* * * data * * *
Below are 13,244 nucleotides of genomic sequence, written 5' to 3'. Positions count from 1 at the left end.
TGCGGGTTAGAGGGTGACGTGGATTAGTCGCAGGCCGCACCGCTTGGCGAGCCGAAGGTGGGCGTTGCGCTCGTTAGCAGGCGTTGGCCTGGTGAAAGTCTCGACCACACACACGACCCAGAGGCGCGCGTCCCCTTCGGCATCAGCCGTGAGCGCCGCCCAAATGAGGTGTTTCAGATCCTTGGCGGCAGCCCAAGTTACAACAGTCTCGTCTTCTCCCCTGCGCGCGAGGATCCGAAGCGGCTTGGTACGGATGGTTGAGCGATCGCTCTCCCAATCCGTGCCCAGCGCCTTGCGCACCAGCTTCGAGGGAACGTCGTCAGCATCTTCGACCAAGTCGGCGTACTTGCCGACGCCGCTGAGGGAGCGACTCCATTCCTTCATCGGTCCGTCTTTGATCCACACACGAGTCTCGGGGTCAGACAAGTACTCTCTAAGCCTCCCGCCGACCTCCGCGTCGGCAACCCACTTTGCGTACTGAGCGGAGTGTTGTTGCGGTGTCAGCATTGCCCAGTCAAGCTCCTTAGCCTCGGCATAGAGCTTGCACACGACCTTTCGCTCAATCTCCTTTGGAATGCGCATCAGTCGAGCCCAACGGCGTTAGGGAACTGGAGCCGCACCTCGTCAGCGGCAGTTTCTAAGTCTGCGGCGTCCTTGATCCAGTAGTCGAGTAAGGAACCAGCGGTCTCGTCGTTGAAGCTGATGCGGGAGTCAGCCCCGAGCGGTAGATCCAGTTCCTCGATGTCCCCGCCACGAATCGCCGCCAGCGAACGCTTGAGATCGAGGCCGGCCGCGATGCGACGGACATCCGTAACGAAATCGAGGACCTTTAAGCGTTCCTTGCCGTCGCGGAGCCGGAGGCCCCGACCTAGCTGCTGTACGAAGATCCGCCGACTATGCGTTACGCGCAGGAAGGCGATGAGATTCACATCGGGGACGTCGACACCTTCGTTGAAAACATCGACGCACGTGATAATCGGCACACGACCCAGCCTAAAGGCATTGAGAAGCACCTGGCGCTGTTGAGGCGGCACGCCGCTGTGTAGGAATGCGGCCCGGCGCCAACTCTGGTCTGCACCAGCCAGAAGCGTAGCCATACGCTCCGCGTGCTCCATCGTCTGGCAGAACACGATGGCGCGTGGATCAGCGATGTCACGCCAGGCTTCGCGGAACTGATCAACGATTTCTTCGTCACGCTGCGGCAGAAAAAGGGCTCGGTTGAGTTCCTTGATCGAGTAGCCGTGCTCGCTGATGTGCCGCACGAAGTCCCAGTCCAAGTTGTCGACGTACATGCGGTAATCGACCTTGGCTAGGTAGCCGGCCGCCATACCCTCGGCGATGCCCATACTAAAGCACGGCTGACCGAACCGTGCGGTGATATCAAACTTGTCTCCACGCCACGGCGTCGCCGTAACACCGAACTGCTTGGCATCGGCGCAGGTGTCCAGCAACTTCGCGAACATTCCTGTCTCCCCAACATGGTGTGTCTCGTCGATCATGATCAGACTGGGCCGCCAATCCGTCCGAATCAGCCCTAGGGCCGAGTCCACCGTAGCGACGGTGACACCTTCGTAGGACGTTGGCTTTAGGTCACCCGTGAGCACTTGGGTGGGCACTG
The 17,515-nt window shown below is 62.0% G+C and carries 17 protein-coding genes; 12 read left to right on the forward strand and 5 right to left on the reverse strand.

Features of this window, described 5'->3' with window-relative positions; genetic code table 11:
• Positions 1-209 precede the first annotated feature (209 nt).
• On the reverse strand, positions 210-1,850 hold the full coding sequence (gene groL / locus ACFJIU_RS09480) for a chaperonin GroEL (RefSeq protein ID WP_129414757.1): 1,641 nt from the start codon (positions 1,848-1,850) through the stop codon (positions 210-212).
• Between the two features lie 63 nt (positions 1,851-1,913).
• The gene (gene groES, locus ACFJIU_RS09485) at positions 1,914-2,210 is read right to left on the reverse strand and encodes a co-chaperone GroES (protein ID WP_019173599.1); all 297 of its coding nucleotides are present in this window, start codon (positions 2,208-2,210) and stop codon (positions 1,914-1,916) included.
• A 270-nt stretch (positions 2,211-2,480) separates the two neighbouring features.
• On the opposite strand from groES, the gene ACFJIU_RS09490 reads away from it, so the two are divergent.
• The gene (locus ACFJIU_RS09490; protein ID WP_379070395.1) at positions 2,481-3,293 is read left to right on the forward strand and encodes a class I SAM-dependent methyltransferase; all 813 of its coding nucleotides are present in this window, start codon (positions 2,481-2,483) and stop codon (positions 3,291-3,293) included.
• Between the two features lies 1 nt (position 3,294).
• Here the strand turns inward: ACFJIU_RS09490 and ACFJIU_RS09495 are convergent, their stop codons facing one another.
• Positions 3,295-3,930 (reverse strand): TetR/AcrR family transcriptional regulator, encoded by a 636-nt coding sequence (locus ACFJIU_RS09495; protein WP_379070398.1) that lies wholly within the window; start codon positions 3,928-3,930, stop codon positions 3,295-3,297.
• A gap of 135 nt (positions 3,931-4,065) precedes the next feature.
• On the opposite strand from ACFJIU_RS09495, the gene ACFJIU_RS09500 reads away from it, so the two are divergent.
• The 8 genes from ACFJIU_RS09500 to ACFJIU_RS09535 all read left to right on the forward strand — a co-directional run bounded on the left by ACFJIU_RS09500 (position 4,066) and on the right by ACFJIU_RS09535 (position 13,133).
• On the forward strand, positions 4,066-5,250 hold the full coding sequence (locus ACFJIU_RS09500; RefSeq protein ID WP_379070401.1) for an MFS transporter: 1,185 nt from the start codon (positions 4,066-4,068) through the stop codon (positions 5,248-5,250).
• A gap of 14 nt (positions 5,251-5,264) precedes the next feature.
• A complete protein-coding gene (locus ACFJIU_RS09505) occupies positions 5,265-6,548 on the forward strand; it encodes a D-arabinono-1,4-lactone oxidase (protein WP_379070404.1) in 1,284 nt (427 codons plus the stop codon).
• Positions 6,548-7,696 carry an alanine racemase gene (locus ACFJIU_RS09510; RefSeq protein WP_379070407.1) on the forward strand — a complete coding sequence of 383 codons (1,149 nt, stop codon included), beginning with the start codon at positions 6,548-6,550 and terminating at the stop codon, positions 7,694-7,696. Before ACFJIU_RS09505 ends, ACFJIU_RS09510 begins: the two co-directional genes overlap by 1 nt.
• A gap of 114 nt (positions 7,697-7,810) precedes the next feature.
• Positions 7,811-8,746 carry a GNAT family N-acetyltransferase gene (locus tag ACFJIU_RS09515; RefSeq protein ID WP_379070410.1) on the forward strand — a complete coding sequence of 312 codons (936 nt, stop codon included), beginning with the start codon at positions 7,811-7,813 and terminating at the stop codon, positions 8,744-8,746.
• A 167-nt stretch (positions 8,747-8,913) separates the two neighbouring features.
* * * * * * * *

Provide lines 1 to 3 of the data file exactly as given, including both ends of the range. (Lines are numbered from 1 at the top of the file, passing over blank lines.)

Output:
Below are 13,244 nucleotides of genomic sequence, written 5' to 3'. Positions count from 1 at the left end.
TGCGGGTTAGAGGGTGACGTGGATTAGTCGCAGGCCGCACCGCTTGGCGAGCCGAAGGTGGGCGTTGCGCTCGTTAGCAGGCGTTGGCCTGGTGAAAGTCTCGACCACACACACGACCCAGAGGCGCGCGTCCCCTTCGGCATCAGCCGTGAGCGCCGCCCAAATGAGGTGTTTCAGATCCTTGGCGGCAGCCCAAGTTACAACAGTCTCGTCTTCTCCCCTGCGCGCGAGGATCCGAAGCGGCTTGGTACGGATGGTTGAGCGATCGCTCTCCCAATCCGTGCCCAGCGCCTTGCGCACCAGCTTCGAGGGAACGTCGTCAGCATCTTCGACCAAGTCGGCGTACTTGCCGACGCCGCTGAGGGAGCGACTCCATTCCTTCATCGGTCCGTCTTTGATCCACACACGAGTCTCGGGGTCAGACAAGTACTCTCTAAGCCTCCCGCCGACCTCCGCGTCGGCAACCCACTTTGCGTACTGAGCGGAGTGTTGTTGCGGTGTCAGCATTGCCCAGTCAAGCTCCTTAGCCTCGGCATAGAGCTTGCACACGACCTTTCGCTCAATCTCCTTTGGAATGCGCATCAGTCGAGCCCAACGGCGTTAGGGAACTGGAGCCGCACCTCGTCAGCGGCAGTTTCTAAGTCTGCGGCGTCCTTGATCCAGTAGTCGAGTAAGGAACCAGCGGTCTCGTCGTTGAAGCTGATGCGGGAGTCAGCCCCGAGCGGTAGATCCAGTTCCTCGATGTCCCCGCCACGAATCGCCGCCAGCGAACGCTTGAGATCGAGGCCGGCCGCGATGCGACGGACATCCGTAACGAAATCGAGGACCTTTAAGCGTTCCTTGCCGTCGCGGAGCCGGAGGCCCCGACCTAGCTGCTGTACGAAGATCCGCCGACTATGCGTTACGCGCAGGAAGGCGATGAGATTCACATCGGGGACGTCGACACCTTCGTTGAAAACATCGACGCACGTGATAATCGGCACACGACCCAGCCTAAAGGCATTGAGAAGCACCTGGCGCTGTTGAGGCGGCACGCCGCTGTGTAGGAATGCGGCCCGGCGCCAACTCTGGTCTGCACCAGCCAGAAGCGTAGCCATACGCTCCGCGTGCTCCATCGTCTGGCAGAACACGATGGCGCGTGGATCAGCGATGTCACGCCAGGCTTCGCGGAACTGATCAACGATTTCTTCGTCACGCTGCGGCAGAAAAAGGGCTCGGTTGAGTTCCTTGATCGAGTAGCCGTGCTCGCTGATGTGCCGCACGAAGTCCCAGTCCAAGTTGTCGACGTACATGCGGTAATCGACCTTGGCTAGGTAGCCGGCCGCCATACCCTCGGCGATGCCCATACTAAAGCACGGCTGACCGAACCGTGCGGTGATATCAAACTTGTCTCCACGCCACGGCGTCGCCGTAACACCGAACTGCTTGGCATCGGCGCAGGTGTCCAGCAACTTCGCGAACATTCCTGTCTCCCCAACATGGTGTGTCTCGTCGATCATGATCAGACTGGGCCGCCAATCCGTCCGAATCAGCCCTAGGGCCGAGTCCACCGTAGCGACGGTGACACCTTCGTAGGACGTTGGCTTTAGGTCACCCGTGAGCACTTGGGTGGGCACTG
The 17,515-nt window shown below is 62.0% G+C and carries 17 protein-coding genes; 12 read left to right on the forward strand and 5 right to left on the reverse strand.